Saturday, 10 March 2007

Twenty Years Ago

3-10-87 Like a flash from the blue, a paper topic struck me yesterday. I’ve been thinking a lot about the relation between rights and duties, and yesterday it occurred to me that there’s a better way to handle the problem of charity than the perfect-imperfect duty distinction. Rather than say that we have a duty to perform charitable actions, but that it’s imperfect (that is, has no correlative rightholder), why not just say that we have a duty to be charitable, but not a duty to perform charitable actions? The distinction makes sense of our intuitions about charity, lets us maintain the correlativity thesis about the relation between rights and duties, and avoids reliance on the troublesome distinction between perfect and imperfect duties. I scrambled around last night looking for discussions by [Immanuel] Kant and [John Stuart] Mill, and today sat down to write something up. Believe it or not, there’s a publishable paper in here. I composed a first draft at the [Kaypro II] computer this morning, then gave a copy to Bob Schopp for comments. I hope to work on the paper little by little until it’s polished. [This essay was published as “Duties, Rights, and Charity,” Journal of Social Philosophy 18 (fall 1987): 3-12. It has been reprinted at least once in an anthology.]

We’re still discussing autonomy and sovereignty in Joel Feinberg’s [Philosophy of Law] seminar. I haven’t read Harm to Self [1986] in a couple of years, but I recall the main arguments. Tonight David Cortner and another student argued that what a person chooses is necessarily what is good for that person. This strikes me as just crazy, and I said as much in class. Let me try to clarify things. The basic question is this: What is the relation between what a person chooses and what is good for that person? The answers fall into three categories: (1) conceptual or logical; (2) factual; and (3) normative. One might say this, for instance: The good for a person just is what that person chooses, or would choose, if the situation were to arise. On this view, it is self-contradictory to say that person P chose object O, but that O was not good for P. But we say such things all the time, and they make perfectly good sense. So there is no conceptual equivalence between what a person chooses and what is good for that person. [Put differently, not everything in which one is interested is in one’s interest.]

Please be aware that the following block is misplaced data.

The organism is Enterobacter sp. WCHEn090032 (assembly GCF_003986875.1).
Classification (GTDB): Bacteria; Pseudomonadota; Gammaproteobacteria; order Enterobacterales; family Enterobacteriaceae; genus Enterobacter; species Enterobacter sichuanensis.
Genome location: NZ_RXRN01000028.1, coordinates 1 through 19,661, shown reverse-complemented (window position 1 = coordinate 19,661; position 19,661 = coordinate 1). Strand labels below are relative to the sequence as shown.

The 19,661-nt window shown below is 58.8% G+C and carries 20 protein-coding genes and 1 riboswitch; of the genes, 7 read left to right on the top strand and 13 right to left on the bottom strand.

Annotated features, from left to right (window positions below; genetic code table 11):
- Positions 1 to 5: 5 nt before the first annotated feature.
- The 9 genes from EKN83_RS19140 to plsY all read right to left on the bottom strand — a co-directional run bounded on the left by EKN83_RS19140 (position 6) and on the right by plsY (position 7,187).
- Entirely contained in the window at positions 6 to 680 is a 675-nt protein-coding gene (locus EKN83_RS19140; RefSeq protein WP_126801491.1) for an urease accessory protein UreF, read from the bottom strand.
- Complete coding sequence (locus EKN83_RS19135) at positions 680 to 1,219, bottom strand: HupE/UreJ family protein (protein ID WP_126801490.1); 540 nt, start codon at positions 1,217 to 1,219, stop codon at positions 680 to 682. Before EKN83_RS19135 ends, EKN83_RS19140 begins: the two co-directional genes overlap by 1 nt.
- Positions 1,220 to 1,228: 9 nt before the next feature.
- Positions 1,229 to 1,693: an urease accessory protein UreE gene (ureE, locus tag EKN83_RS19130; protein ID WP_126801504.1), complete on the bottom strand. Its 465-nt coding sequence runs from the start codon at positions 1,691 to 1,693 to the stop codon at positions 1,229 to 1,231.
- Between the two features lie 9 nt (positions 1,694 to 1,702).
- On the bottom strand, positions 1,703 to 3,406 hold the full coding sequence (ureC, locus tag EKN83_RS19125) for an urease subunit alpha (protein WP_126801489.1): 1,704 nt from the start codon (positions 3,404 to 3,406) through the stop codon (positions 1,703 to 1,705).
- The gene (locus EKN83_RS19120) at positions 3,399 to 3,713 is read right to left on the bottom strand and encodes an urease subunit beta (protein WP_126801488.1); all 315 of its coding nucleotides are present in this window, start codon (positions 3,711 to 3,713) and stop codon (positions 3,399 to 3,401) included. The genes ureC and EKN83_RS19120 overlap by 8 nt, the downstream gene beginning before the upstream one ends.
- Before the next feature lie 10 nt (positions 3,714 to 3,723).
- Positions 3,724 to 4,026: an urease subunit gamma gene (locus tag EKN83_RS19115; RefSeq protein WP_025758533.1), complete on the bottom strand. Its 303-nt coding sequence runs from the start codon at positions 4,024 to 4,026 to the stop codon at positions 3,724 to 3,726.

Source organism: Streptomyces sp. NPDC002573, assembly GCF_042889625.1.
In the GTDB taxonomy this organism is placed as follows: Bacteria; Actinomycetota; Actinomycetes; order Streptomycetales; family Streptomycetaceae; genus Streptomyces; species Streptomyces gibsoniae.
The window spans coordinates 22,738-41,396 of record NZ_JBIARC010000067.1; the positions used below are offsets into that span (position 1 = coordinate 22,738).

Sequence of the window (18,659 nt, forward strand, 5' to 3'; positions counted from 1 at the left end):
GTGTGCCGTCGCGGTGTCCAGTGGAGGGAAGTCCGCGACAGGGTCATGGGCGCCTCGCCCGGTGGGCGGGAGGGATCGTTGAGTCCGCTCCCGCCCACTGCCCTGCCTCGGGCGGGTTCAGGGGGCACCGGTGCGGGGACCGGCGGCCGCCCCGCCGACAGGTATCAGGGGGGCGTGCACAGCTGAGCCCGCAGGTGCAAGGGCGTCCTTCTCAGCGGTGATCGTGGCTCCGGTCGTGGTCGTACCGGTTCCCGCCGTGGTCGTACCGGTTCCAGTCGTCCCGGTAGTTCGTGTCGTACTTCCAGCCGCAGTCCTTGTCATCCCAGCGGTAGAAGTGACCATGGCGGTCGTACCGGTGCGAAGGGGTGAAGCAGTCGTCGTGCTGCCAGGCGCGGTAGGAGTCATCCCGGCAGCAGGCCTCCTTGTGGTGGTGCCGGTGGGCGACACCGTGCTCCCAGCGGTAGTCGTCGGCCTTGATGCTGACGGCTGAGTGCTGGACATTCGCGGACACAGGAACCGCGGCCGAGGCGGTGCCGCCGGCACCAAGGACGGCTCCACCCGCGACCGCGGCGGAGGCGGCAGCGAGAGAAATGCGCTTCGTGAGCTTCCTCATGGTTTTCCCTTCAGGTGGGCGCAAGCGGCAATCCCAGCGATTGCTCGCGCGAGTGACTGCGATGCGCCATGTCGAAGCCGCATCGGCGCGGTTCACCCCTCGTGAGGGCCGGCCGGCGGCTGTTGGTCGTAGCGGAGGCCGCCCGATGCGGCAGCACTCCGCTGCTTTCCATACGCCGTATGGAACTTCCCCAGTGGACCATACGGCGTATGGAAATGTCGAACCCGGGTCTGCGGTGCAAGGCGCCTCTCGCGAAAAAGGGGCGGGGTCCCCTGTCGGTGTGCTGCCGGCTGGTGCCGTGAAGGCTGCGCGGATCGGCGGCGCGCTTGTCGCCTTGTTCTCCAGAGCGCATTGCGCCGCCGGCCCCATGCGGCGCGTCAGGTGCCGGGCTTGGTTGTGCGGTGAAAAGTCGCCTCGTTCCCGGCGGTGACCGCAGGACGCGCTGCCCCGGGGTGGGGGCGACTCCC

The second claim, a factual one, can be stated in many different ways. The strongest is this: As a matter of fact, it is always the case that what a person chooses is good for that person. But this is obviously false. All it takes is one instance of choosing something that is not good to refute this claim. The same goes for a weaker version: that as a matter of fact, most choices are good for the person choosing. A still weaker claim, however, is probably true: As a matter of fact, it is sometimes the case that what a person chooses is good for that person. I suspect that David and others were making a normative claim, the third kind, when they argued this evening. This claim goes as follows: Although persons do not always choose what is good for them, they are better judges of their own good than anyone else, so we ought to permit them to do their own choosing and acting. Actually, this is my view. Government is big, clumsy, and sometimes self-defeating. If government or other people were permitted to intervene in our affairs on a regular basis, whenever it was believed that we were harming ourselves or not benefitting [sic; should be “benefiting”] ourselves, the world would be even worse than it is. So all things considered, we ought to leave people alone.

Notice the difference in these views. The first is absurd, the second is just false (at least the stronger versions), and the third is true. I suspect that David and others hold only the third, but are confused about the kind of claim they are making. I got extremely impatient this evening while listening to their arguments. Do you blame me?


I leave you this fine evening with a column about Newt Gingrich, whom I would love to see as the Republican standard-bearer in 2008. (I haven’t given up on Mitt Romney. It’s simply nice to have two people I can wholeheartedly support.) The problem with Newt is that his negatives are high. This may not matter if he runs against Hillary Clinton, who also has high negatives; but if someone besides Hillary (such as Barack Obama) gets the Democrat nomination, Newt would be in trouble.


Here is a New York Times story about the greatest game ever invented. I say that as someone who has had his heart broken by the game—many times. As former commissioner Bart Giamatti put it, “Baseball breaks your heart; it was designed to break your heart.”

Dissecting Dawkins